WPW Afib: amiodarone ?

Irregular wide complex tachycardia –> Afib in the setting of WPW

AHA suggested the use of amiodarone to convert the rhythm.

  • Other drugs to consider are procainamide and sotalol.

Now the question arises: does amiodarone really work?

  • Most Afib with WPW will be unstable. So shock will be used to convert the rhythm. And with the small number of patients with WPW presenting with Afib, it is hard to do a RCT comparing the use of amiodarone vs other anti-arrhythmic drug.
  • Most of the evidence are derived from case control studies.



From these case reports:

  • Amiodarone infusion leads to more rapid ventricular rate and Vfib.
  • Case reports using procainamide are also little (with 2 unknown outcomes). But at least in these very little cases procainamide did not seem to lead to deterioration into ventricular rate.

Why did amiodarone cause more rapid ventricular rate?

  • Amiodarone, besides being K+ channel blocker, also blocks Ca2+ channel in AV node. This may lead to preferential anterograde conduction of impulses down the AP.
    – AV node and SA node have a similar action potential curve.
    – By blocking Ca2+ channel, the conduction through AV node is slowed.
    – AP has more chance to conduct the impulses now.
    – Note, although SA node could be suppressed as well, impulses from Afib originate from multiple ectopic foci !
    sympathetic and vagal effcts on atrioventricular node action potentials
    cardiac pacemaker action potential
  • Procainamide is a pure Na+ channel blocker.
    – SA node and AV node do not have sodium channels (well, funny current channels conduct sodium ions but are not blocked by sodium channel blockers)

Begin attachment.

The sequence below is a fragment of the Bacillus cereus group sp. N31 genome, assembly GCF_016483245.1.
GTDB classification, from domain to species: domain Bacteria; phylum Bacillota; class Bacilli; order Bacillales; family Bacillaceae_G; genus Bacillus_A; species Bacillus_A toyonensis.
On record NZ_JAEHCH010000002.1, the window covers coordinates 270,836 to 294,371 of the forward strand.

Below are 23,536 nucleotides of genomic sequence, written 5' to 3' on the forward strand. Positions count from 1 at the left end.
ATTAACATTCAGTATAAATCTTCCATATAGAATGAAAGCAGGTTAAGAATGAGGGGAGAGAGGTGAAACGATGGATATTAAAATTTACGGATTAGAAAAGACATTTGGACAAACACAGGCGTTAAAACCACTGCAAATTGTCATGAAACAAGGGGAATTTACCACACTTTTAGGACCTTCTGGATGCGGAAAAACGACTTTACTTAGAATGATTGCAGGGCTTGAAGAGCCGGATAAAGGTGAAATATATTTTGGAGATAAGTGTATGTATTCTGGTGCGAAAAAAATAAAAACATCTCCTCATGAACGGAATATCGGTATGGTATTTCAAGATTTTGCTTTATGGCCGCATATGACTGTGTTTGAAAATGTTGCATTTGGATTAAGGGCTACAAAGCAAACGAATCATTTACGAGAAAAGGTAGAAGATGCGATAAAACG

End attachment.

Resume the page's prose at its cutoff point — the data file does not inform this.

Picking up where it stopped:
– By prolonging the depolarization (phase 0) in Purkinje fibers, it leads to lower HR.
    Graph of ion conductances in ventricular action potentials

So, conclusion?

  • Amiodarone should not be used in WPW with Afib.
  • It’s not easy to have procainamide in ED. Electrical cardioversion should be the way to go for these patients.


  1. Marius A. Tijunelis, MD; Mel E. Herbert, MD. Myth: Intravenous amiodarone is safe in patients with atrial fibrillation and Wolff–Parkinson–White syndrome in the emergency department. Can J Emerg Med 2005;7(4):262-5
  2. Sharis M. Simonian, Shahram Lotfipour, Christopher Wall, Mark I. Langdorf. Challenging the superiority of amiodarone for rate control in Wolff-Parkinson-White and atrial fibrillation. Intern Emerg Med (2010) 5:421–426

Leave a Reply

Fill in your details below or click an icon to log in:

WordPress.com Logo

You are commenting using your WordPress.com account. Log Out /  Change )

Google+ photo

You are commenting using your Google+ account. Log Out /  Change )

Twitter picture

You are commenting using your Twitter account. Log Out /  Change )

Facebook photo

You are commenting using your Facebook account. Log Out /  Change )


Connecting to %s